Courtesy of Eric Bengtson
Forty years of doing the same thing can grow quite tiresome, and Geddy Lee, Alex Lifeson and Neil Peart know that better than anyone. The trio’s continued evolution is one of many things to celebrate on their 40th anniversary.
Lee, Lifeson and Peart – better known as Rush – rolled into U.S. Airways Center on Monday night as part of their R40 tour, which ends in Inglewood, CA on Saturday. The progressive rock giants played two sets that culled material from just about every album they have released, starting with 2012 effort “Clockwork Angels” and ending with their self-titled debut – released in 1974.
The three members of Rush are now into their 60’s – in fact, Lee turns 62 on Wednesday – but they continue to tour relentlessly and challenge themselves musically. Time signature changes and complex, intelligent lyrics are staples of their extremely influential sound, and the trio have long been lauded for their chemistry and skill.
Their chemistry was on full display as the show went on. After somewhat tentatively working through their more recent material, Rush loosened up as their way-back machine arrived in the 1980’s; their synthesizer-inflected 1982 hit “Subdivisions” closed the first set. The crowd, too, seemed energized as Rush dug into older material. One fan, 41-year-old Eric Bengtson, was at the concert with a high school friend. He told NEVN that he saw Rush with the same friend back in 1990, and he offered some thoughts on how the newer material influenced his views on the older, “classic” Rush.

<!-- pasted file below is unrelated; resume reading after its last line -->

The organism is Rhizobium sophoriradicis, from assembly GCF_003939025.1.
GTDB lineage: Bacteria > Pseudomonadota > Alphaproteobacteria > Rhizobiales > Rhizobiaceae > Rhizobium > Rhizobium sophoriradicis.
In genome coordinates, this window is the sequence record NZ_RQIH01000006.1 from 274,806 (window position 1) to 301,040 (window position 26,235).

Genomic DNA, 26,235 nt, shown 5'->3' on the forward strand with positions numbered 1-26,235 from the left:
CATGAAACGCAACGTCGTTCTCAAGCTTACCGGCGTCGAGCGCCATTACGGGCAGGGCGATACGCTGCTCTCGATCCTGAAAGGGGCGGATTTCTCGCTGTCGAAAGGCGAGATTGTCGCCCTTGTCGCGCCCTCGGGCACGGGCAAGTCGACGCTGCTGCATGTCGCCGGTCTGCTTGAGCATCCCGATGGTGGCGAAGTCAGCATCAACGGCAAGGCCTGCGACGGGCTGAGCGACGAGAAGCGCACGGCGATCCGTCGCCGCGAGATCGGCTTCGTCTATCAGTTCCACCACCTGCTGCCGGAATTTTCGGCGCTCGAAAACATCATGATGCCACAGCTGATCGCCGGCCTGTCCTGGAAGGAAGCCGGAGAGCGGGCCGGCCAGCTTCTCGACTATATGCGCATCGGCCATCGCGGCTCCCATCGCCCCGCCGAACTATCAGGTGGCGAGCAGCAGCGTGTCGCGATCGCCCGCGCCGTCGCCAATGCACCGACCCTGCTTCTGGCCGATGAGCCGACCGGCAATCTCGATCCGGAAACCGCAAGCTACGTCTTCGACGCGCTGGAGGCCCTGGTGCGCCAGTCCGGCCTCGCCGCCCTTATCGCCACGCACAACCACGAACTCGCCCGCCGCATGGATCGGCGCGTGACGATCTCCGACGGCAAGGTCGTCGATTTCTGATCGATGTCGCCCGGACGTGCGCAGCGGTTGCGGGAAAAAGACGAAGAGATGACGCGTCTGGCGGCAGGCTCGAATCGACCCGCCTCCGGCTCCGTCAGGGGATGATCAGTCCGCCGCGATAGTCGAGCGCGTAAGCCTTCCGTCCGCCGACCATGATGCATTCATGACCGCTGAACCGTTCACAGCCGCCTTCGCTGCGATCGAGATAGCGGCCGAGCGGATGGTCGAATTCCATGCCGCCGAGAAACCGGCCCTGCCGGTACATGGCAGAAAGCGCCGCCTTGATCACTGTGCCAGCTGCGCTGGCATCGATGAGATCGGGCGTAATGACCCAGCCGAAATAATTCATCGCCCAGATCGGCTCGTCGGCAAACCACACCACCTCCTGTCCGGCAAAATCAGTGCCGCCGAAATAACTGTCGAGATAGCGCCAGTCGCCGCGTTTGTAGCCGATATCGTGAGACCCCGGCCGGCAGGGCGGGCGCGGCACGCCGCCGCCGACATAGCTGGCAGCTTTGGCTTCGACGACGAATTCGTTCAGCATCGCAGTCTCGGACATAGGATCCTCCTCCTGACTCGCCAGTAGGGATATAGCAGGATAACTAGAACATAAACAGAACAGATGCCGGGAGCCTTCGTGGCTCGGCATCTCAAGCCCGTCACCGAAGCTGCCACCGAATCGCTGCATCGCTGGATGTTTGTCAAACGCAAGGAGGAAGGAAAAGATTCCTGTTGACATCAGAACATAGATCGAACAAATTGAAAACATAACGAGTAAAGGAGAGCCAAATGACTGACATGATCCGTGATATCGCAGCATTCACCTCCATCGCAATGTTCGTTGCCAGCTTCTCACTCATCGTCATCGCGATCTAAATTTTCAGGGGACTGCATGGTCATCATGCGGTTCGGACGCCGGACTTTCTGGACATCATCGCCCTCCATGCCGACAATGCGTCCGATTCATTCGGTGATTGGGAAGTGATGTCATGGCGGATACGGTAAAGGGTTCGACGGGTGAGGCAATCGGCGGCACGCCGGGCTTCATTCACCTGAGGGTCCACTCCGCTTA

“It made me realize that Rush helped define what I think of as great music,” Bengtson said. “Even if my tastes are no longer with them, they still got my blood moving when they played ‘Tom Sawyer.'”
“Tom Sawyer,” arguably the most recognizable Rush song, opened the second set, and the trio proceeded to move backward from their 1981 album “Moving Pictures.” While this was in progress, the band’s road crew continually picked apart the stage behind them. Clothes dryers and a popcorn machine set up behind Lee were removed, and Lifeson’s side received a wall of Marshall amplifiers. That wall, in turn, would be dismantled by show’s end, replaced by one amp on a chair. This intricate (and brilliant) stage show was intended to replicate the feel and evolution of the live performances and stage setups throughout the many, many years of touring.
Rush used the amp-on-chair setup during the encore, in which they blazed through “What You’re Doing” and fan favorite “Working Man,” both from their first album. Upon the conclusion of “Working Man,” Lee emotionally thanked the crowd and departed – stage left, of course.